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Hallandale Beach Addresses Drainage Issues

HALLANDALE BEACH, FL – For years, residents in the southeast quadrant of Hallandale Beach had been plagued with drainage issues that caused flooding.

The 134-acre paved impervious area had no formal surface-water management system for treatment of stormwater runoff. Hallandale Beach is in Broward County, where low-lying areas are at risk for flooding and drainage problems.

The city came up with a solution to prevent future flooding—the construction of a system that would manage stormwater in 195 acres of residential and commercial properties.

The proposed project consisted of a system of inlets, culverts and reconstructed roadside swales that would discharge stormwater to 16 drainage wells via two pump stations. The pump stations would remove stormwater from a 60-inch culvert and discharge to the wells via a closed system of pipes and valves. Designed with pressure-reduction valves, the flow capacity within the wells would be within normal limits.

“Coming up with that much-needed project was innovative,” said James Sylvain, assistant director of public works. “Before that drainage project, flooding in that area after a major rain event was almost a certainty. We used to see flood damage to buildings as well as stalled or flooded cars; but not so much these days.

“Before starting the project, the consulting engineer had to demonstrate through plans and calculations that no adverse water quality or water quantity impacts would occur as a result of the proposed project,” said Sylvain.

The city received more than $11.5 million from FEMA’s Hazard Mitigation Grant Program to fund the $15 million project. The grant was administered by Florida Division of Emergency Management. Construction began in 2012.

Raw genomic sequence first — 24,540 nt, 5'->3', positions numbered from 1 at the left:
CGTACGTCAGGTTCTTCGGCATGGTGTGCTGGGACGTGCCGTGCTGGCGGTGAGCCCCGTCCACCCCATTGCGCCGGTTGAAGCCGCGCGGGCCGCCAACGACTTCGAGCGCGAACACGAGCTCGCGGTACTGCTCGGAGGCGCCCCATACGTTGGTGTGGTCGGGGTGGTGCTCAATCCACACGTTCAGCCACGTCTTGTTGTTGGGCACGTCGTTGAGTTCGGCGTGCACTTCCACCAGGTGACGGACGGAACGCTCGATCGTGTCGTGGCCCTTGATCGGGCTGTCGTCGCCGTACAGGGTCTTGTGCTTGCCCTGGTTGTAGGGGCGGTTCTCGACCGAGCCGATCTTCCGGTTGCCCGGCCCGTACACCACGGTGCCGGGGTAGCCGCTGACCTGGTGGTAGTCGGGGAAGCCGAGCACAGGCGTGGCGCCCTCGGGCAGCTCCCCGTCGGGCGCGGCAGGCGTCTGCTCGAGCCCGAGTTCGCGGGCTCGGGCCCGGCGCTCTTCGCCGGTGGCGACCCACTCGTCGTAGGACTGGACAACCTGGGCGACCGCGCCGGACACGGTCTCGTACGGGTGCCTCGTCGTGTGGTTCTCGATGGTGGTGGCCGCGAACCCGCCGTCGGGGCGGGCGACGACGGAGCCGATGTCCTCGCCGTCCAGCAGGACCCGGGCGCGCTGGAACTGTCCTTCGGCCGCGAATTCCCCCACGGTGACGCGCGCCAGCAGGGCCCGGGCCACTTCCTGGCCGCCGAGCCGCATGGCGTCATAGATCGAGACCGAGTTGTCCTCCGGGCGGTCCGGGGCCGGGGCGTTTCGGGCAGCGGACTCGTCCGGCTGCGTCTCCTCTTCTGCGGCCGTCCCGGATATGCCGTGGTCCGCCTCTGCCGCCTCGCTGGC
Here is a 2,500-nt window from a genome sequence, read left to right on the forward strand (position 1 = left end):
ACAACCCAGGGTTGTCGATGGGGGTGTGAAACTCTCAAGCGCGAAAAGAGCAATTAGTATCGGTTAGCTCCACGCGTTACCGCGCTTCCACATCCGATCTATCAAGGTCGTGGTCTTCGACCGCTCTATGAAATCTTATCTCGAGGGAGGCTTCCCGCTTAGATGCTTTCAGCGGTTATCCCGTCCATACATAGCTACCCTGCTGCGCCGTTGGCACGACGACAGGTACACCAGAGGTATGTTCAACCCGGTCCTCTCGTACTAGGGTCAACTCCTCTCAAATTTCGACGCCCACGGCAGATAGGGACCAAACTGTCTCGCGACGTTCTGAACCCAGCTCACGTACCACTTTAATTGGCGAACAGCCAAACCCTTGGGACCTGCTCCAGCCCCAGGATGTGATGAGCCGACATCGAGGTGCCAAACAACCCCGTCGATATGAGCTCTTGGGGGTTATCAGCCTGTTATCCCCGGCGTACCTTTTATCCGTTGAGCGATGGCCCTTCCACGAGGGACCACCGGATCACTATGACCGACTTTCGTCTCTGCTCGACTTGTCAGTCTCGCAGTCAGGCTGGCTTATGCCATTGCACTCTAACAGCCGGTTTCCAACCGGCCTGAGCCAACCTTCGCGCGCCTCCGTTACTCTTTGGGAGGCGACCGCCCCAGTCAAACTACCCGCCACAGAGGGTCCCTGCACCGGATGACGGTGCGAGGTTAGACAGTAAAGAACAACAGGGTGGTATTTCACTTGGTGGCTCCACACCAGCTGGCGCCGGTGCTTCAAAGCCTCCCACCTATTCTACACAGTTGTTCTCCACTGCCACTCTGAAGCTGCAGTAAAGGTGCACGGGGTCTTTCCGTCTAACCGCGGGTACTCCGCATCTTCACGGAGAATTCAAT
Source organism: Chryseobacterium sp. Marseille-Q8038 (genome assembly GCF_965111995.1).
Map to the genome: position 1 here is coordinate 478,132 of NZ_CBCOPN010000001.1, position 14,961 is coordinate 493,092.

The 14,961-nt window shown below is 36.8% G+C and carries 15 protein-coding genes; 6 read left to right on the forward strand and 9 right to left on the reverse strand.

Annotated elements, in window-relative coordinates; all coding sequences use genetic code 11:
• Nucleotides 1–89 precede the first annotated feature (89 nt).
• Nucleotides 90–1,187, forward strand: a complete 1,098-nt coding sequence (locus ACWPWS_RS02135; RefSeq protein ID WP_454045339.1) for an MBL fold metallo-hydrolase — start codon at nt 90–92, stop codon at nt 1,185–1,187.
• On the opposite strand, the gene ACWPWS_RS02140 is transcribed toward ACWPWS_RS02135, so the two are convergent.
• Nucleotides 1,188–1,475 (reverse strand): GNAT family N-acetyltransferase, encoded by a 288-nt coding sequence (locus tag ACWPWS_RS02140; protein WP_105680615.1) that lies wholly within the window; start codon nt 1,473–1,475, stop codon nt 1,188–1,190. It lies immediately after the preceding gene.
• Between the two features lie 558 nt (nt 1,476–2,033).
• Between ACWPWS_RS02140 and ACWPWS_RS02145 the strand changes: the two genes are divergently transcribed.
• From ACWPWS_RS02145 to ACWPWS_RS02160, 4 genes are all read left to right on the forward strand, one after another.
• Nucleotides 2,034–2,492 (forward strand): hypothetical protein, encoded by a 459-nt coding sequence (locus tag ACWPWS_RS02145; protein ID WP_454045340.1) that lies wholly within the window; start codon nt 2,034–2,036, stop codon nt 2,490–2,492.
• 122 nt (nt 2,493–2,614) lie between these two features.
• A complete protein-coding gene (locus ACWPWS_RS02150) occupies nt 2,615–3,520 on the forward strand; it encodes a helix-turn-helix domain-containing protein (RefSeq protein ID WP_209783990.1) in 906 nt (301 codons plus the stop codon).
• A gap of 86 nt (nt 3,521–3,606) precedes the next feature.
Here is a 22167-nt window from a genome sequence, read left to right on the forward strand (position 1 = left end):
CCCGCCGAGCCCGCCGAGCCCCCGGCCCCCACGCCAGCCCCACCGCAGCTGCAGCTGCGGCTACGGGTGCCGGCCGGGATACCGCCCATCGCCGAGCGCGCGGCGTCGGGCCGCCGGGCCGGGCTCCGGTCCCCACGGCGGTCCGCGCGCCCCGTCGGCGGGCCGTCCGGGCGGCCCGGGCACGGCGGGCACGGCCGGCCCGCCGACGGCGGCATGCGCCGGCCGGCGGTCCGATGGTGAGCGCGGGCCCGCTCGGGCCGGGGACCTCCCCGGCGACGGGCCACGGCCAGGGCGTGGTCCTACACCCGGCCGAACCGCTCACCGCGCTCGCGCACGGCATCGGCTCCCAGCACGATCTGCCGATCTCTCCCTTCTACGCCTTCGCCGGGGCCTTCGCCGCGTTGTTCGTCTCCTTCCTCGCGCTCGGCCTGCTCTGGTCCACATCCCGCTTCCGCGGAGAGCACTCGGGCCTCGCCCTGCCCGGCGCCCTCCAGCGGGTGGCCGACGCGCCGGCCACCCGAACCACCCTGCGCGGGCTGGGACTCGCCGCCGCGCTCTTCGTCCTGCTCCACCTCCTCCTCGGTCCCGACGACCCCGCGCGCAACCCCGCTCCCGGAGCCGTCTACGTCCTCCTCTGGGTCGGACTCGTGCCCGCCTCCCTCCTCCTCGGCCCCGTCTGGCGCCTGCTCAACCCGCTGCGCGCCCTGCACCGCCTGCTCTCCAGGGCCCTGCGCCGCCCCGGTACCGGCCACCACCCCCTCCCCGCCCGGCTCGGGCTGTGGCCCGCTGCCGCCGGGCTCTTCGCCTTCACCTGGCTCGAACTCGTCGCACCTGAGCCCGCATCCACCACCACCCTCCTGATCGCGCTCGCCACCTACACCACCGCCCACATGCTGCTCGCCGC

After the southeast quadrant construction began, Hallandale Beach requested additional funding for a drainage system to limit flooding in the northeast quadrant of the city.

The expansion project included installing drainage pipes, forced mains, inlet and control structures, and two pressurized pump stations with four 24-inch diameter wells feeding off each station. New storm drains were constructed to connect isolated existing ex-filtration trenches. Larger conveyance pipes were also installed.

FEMA funded an additional $2.3 million for the northeast quadrant project. This brought the federal share to nearly $14 million, 75 percent of the total cost of more than $18 million.

State Hazard Mitigation Officer Miles Anderson said the project satisfied the mitigation intent of the original application. There was no negative impact to the benefit-cost or to the project’s overall purpose and feasibility.

On Sept. 10, 2017, Hurricane Irma, a Category 4 storm, battered the city of Hallandale Beach. There were reports of downed powerlines and road closures, but the hurricane validated the project’s success.

“It was rewarding to watch the floodwaters recede as the pump stations turned on and off to control the floodwater level,” he said. “Most rewarding was the fact that after touring the area and speaking with some of the residents, there was no report of flood-related loss—life or property—in the community. It is my opinion that the project accomplished successfully what it was designed to accomplish.”

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